Harry Harrison, MusicRadio 77 WABC New York | December 31, 1975

770 AM New York WABC MusicRadio 77 Chuck Leonard Dan Ingram Cousin Brucie Ron Lundy Steve O'Brien Howard Hoffman George Michael Harry Harrison Bob Lewis

Thanks to Contributor Ellis Feaster, who sent this in last Summer with the Bob Grant recordings, here’s the PERFECT way to start off your New Year’s Eve morning – with music and coffee and Harry Harrison on WABC!

This particular morning, Harrison brought in his family and they actually get to say hello on the air. WABC is in the middle of playing the Top 100 songs of 1975 and as they did back then, this was not (at least in the morning) played back in order, rather just with a “Hit of the Year” jingle, where the jock would add the song number. This is scoped, but you’ll note “Lady Marmalade” played and some other big songs of ’75… noteworthy because in later years especially in the 80s and 90s. it seemed as if big uptempo songs weren’t played much even in Top 40 radio during Morning Drive. That’s all different today where playlists & rotations generally don’t change much during the dayparts, but it was a bigger thing back then.

This is VERY enjoyable, and a must listen for fans of Music Radio 77!

770 New York WABC WJZ Dan Ingram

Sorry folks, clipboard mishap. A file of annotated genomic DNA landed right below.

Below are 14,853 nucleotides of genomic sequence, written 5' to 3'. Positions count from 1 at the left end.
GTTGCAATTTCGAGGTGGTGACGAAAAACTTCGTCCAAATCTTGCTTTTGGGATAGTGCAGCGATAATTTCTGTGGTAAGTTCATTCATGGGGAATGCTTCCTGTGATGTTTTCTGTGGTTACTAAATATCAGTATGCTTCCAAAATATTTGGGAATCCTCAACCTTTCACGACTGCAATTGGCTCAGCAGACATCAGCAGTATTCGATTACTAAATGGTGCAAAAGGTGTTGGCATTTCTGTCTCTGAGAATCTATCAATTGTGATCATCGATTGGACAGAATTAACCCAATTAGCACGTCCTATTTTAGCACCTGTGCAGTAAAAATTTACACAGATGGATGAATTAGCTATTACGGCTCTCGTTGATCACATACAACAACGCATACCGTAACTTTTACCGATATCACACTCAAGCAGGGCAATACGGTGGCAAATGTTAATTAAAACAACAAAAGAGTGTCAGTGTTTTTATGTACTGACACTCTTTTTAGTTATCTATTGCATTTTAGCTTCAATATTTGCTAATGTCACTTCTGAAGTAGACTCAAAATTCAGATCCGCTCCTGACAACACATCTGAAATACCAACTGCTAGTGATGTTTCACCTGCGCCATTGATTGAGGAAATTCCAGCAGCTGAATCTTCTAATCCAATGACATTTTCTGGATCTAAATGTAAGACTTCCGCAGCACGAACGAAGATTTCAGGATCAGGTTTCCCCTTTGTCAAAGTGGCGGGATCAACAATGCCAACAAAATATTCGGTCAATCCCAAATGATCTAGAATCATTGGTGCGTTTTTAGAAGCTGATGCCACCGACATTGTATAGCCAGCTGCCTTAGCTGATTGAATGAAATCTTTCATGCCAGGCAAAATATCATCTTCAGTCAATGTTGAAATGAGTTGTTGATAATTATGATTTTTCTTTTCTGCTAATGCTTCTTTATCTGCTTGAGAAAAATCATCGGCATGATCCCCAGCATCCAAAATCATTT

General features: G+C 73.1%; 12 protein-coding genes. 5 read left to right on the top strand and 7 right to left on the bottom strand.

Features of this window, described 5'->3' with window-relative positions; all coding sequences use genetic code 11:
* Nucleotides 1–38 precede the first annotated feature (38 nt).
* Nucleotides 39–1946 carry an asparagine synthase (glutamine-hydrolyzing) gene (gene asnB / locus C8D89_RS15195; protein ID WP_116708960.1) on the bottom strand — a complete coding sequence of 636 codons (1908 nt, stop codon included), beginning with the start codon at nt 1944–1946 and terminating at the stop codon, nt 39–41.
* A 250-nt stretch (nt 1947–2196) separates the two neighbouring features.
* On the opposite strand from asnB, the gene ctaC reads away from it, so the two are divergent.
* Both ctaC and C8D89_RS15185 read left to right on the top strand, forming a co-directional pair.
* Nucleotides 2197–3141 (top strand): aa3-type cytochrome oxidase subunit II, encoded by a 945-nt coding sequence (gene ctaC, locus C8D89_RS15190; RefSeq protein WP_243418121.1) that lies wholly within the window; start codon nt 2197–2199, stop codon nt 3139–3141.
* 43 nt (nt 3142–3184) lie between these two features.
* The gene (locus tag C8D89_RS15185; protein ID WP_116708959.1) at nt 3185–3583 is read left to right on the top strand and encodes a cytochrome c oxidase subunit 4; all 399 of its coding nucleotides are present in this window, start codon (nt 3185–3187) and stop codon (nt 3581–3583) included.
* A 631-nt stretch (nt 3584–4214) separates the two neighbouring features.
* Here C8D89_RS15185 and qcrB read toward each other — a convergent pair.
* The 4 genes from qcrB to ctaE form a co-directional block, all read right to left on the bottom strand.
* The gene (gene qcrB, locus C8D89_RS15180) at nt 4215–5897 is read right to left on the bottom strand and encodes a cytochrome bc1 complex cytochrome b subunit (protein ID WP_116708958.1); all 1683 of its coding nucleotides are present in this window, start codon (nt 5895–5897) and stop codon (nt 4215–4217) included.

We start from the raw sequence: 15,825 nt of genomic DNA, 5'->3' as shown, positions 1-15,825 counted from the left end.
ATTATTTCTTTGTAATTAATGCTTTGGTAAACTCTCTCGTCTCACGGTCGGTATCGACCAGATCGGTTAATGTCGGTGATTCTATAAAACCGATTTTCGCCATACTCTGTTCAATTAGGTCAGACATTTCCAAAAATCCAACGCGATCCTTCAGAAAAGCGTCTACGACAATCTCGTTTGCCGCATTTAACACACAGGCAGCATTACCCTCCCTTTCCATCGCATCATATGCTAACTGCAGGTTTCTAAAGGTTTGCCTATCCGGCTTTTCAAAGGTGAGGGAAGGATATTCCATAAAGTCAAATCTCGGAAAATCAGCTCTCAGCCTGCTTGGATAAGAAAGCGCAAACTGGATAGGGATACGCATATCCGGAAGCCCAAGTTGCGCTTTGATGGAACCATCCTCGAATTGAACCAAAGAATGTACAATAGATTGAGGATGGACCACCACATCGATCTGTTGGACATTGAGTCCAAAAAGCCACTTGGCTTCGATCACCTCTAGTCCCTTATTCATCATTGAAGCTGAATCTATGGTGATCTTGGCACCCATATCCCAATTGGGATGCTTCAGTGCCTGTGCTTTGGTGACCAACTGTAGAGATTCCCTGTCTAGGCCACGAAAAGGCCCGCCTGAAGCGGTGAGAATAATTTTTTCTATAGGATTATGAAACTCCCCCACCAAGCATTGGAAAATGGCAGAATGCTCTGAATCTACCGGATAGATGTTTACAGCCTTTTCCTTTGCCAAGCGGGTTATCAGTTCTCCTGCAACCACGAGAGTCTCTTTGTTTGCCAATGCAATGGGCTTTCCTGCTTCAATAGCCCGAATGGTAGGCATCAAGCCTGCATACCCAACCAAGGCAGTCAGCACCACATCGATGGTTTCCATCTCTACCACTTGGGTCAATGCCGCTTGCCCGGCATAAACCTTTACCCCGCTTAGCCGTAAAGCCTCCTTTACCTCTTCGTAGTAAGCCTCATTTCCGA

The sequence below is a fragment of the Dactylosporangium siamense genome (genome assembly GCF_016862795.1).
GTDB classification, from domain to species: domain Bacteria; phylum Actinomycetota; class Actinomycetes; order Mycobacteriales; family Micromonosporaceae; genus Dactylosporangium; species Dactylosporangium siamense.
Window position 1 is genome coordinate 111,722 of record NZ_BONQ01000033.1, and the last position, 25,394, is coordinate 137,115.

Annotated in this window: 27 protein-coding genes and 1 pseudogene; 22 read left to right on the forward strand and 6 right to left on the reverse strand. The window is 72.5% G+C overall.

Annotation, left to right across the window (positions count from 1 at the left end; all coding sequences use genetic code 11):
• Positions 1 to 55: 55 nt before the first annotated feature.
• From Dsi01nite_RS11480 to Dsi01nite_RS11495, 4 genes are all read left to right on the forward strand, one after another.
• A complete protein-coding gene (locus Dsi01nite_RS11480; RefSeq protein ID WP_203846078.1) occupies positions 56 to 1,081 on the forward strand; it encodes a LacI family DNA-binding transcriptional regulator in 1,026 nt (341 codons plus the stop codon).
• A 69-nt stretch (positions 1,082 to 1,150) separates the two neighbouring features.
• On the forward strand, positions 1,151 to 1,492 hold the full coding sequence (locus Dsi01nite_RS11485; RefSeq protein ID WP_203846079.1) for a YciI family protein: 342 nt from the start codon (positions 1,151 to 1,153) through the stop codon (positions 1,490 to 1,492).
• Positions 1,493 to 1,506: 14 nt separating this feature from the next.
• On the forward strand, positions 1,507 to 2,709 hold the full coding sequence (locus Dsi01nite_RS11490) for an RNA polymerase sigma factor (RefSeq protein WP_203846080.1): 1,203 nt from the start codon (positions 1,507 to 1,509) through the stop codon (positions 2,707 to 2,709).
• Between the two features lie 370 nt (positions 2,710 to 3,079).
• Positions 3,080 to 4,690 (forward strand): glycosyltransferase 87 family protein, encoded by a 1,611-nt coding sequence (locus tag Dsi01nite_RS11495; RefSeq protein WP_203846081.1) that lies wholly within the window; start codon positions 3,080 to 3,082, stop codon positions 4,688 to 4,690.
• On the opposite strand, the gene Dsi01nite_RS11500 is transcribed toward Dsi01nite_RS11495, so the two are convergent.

Aircheck #1,380 since May 2, 2002!


  1. Robert

    I’m listening to this on 12-31-15 at 8:30 am…EXACTLY 40 years later! really cool to hear Patti Harrison as a little kid. she would go on to be a radio personality herself. I remember driving up I-25 outside Ft. Collins Colorado in 1990 listening to one of the local stations, AM 600. this was about 5 am Mountain time, and hearing Harry Harrison on WABC re-broadcasting on 600. probably some kind of overnight satellite automation glitch.

  2. stevetefft

    Love that old-style “hall” echo chamber WABC used.

  3. Scott Simensky

    This aircheck is noteworthy in that Harry says ABC at least three times. This practice was very shortlived. The legal deparment very quickly insisted that the W be used when giving the call letters in order to differentiate the local from the network.

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